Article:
The sweet spot between photography and journalism, photojournalism can be an exciting, attractive career. Sadly, it’s not a very financially beneficial one. Considering how often photojournalists are required to travel and the sometimes dangerous situations they are required to be in, it’s amazing that the average annual pay for those employed in this career isn’t higher.

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Photojournalists earn an average of $41,000 a year. Exact amounts vary, with aeronautics-focused photojournalists earning the most. Basically, to scrape by in this career, you’d have to have some tight connections with friends at NASA.

Metallurgical Engineering

Though it may have a more long-winded name nowadays, metalsmithing is at the core of a metallurgical engineering degree. By the way, they do teach metalsmithing in some colleges and universities. It is not yet a lost art.

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However, considering the pay offered to graduates of a metallurgical engineering program, it’s a wonder there are any metalsmiths left on the face of the earth. On average, a metalsmith earns just under $40,000 a year. It’s not terrible, but is it really worth all those student loans? If only graduates could smith some useful coinage — alas, that’s highly illegal.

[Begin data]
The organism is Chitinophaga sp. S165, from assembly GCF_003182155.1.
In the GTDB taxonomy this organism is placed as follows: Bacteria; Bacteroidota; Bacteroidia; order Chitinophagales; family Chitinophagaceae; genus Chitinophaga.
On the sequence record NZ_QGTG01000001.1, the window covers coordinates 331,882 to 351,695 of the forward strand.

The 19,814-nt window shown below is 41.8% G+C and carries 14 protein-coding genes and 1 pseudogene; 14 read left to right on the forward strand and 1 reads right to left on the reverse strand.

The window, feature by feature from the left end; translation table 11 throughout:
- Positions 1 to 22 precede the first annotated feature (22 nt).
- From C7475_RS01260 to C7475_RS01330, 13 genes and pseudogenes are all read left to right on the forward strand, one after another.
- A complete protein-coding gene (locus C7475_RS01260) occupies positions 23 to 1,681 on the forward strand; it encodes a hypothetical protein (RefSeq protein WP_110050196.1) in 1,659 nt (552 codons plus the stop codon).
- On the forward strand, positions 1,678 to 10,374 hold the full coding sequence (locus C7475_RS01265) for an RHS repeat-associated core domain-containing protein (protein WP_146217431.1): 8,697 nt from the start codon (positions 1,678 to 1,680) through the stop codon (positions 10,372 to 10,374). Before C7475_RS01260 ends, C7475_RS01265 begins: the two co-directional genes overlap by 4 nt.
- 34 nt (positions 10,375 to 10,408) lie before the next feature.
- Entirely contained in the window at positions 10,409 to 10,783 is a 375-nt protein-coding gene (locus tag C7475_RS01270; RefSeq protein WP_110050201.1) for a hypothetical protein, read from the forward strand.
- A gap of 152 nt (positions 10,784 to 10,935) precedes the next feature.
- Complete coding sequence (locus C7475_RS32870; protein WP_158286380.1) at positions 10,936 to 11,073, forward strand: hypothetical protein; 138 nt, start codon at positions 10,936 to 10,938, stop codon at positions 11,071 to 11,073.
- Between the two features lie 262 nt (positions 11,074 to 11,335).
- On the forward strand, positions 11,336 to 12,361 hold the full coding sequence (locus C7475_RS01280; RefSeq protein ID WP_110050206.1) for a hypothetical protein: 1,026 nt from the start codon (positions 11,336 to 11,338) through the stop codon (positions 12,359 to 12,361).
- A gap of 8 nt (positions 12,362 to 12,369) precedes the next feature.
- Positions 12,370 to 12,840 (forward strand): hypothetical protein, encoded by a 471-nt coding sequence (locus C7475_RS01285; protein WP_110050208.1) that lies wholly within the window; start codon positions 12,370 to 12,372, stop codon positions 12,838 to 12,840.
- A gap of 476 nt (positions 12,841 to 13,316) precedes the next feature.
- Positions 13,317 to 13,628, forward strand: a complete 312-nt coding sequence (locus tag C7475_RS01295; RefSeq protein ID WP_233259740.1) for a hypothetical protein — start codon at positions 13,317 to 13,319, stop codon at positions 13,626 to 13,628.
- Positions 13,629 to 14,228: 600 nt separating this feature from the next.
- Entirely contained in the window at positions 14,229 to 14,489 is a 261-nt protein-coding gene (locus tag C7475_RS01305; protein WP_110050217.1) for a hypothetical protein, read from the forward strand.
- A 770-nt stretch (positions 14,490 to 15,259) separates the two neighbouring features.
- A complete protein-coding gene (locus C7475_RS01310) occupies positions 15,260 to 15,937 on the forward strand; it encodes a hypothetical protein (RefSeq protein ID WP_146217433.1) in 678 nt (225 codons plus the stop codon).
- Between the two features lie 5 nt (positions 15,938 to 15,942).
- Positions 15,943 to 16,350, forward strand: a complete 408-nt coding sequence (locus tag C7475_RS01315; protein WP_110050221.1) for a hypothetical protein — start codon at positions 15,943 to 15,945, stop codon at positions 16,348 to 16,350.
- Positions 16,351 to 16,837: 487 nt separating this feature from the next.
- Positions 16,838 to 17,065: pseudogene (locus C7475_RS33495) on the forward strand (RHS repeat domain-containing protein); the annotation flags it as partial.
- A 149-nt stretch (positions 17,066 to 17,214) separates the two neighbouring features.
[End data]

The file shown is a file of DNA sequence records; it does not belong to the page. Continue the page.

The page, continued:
Recreation and Leisure Studies

If people drive you crazy but nature soothes you, a degree in recreation and leisure studies may be right for you — as long as you’re willing to live on less than $64,000 a year. That doesn’t sound terrible until you consider you’ll probably have to wait years or more to find the right career opportunity.

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Foresters, recreation managers and other outdoor-loving peoples have stable jobs when they find them. The trouble is that there are only so many protected natural regions, so job growth is slow within this field.

Family and Consumer Sciences

Family and consumer sciences sound like a made-up field, and it kind of is. Students enrolled in a family and consumer sciences program study nutrition, retail management, community issues and early childhood education. If all of these topics seem pretty diverse, that’s because they are.